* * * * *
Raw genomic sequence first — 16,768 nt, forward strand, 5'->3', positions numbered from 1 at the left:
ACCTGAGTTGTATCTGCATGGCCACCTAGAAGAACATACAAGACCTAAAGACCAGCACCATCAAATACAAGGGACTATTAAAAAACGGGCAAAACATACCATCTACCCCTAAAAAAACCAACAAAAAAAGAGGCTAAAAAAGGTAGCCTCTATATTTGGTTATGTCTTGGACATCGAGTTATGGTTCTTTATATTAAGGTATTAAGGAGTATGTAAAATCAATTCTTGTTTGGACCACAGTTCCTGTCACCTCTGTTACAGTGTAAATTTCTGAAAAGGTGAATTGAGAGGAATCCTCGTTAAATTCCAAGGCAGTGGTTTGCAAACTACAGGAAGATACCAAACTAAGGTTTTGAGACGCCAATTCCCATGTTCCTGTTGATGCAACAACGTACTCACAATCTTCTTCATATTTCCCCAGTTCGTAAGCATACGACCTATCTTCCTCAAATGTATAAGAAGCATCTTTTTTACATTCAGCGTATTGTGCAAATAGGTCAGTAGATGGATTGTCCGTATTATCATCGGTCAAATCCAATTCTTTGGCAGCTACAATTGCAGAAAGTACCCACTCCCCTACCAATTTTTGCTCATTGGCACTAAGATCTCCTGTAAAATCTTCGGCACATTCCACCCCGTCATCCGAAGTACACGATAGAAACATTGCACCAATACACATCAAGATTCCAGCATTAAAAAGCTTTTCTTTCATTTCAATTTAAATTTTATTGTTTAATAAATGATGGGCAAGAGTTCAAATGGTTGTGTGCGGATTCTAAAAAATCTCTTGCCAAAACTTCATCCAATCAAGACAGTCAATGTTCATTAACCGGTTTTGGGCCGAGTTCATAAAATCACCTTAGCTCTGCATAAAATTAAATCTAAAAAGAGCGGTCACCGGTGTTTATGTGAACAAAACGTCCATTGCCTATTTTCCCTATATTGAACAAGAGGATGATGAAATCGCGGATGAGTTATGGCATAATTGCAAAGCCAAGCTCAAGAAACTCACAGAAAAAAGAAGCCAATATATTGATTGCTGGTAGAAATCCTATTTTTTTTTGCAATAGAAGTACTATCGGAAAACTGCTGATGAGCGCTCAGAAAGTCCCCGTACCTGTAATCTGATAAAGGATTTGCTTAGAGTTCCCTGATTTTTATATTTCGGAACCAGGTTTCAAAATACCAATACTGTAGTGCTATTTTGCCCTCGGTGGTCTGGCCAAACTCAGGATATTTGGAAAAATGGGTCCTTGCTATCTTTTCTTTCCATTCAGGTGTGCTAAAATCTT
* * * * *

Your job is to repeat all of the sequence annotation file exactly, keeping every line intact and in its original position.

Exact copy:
Raw genomic sequence first — 16,768 nt, forward strand, 5'->3', positions numbered from 1 at the left:
ACCTGAGTTGTATCTGCATGGCCACCTAGAAGAACATACAAGACCTAAAGACCAGCACCATCAAATACAAGGGACTATTAAAAAACGGGCAAAACATACCATCTACCCCTAAAAAAACCAACAAAAAAAGAGGCTAAAAAAGGTAGCCTCTATATTTGGTTATGTCTTGGACATCGAGTTATGGTTCTTTATATTAAGGTATTAAGGAGTATGTAAAATCAATTCTTGTTTGGACCACAGTTCCTGTCACCTCTGTTACAGTGTAAATTTCTGAAAAGGTGAATTGAGAGGAATCCTCGTTAAATTCCAAGGCAGTGGTTTGCAAACTACAGGAAGATACCAAACTAAGGTTTTGAGACGCCAATTCCCATGTTCCTGTTGATGCAACAACGTACTCACAATCTTCTTCATATTTCCCCAGTTCGTAAGCATACGACCTATCTTCCTCAAATGTATAAGAAGCATCTTTTTTACATTCAGCGTATTGTGCAAATAGGTCAGTAGATGGATTGTCCGTATTATCATCGGTCAAATCCAATTCTTTGGCAGCTACAATTGCAGAAAGTACCCACTCCCCTACCAATTTTTGCTCATTGGCACTAAGATCTCCTGTAAAATCTTCGGCACATTCCACCCCGTCATCCGAAGTACACGATAGAAACATTGCACCAATACACATCAAGATTCCAGCATTAAAAAGCTTTTCTTTCATTTCAATTTAAATTTTATTGTTTAATAAATGATGGGCAAGAGTTCAAATGGTTGTGTGCGGATTCTAAAAAATCTCTTGCCAAAACTTCATCCAATCAAGACAGTCAATGTTCATTAACCGGTTTTGGGCCGAGTTCATAAAATCACCTTAGCTCTGCATAAAATTAAATCTAAAAAGAGCGGTCACCGGTGTTTATGTGAACAAAACGTCCATTGCCTATTTTCCCTATATTGAACAAGAGGATGATGAAATCGCGGATGAGTTATGGCATAATTGCAAAGCCAAGCTCAAGAAACTCACAGAAAAAAGAAGCCAATATATTGATTGCTGGTAGAAATCCTATTTTTTTTTGCAATAGAAGTACTATCGGAAAACTGCTGATGAGCGCTCAGAAAGTCCCCGTACCTGTAATCTGATAAAGGATTTGCTTAGAGTTCCCTGATTTTTATATTTCGGAACCAGGTTTCAAAATACCAATACTGTAGTGCTATTTTGCCCTCGGTGGTCTGGCCAAACTCAGGATATTTGGAAAAATGGGTCCTTGCTATCTTTTCTTTCCATTCAGGTGTGCTAAAATCTT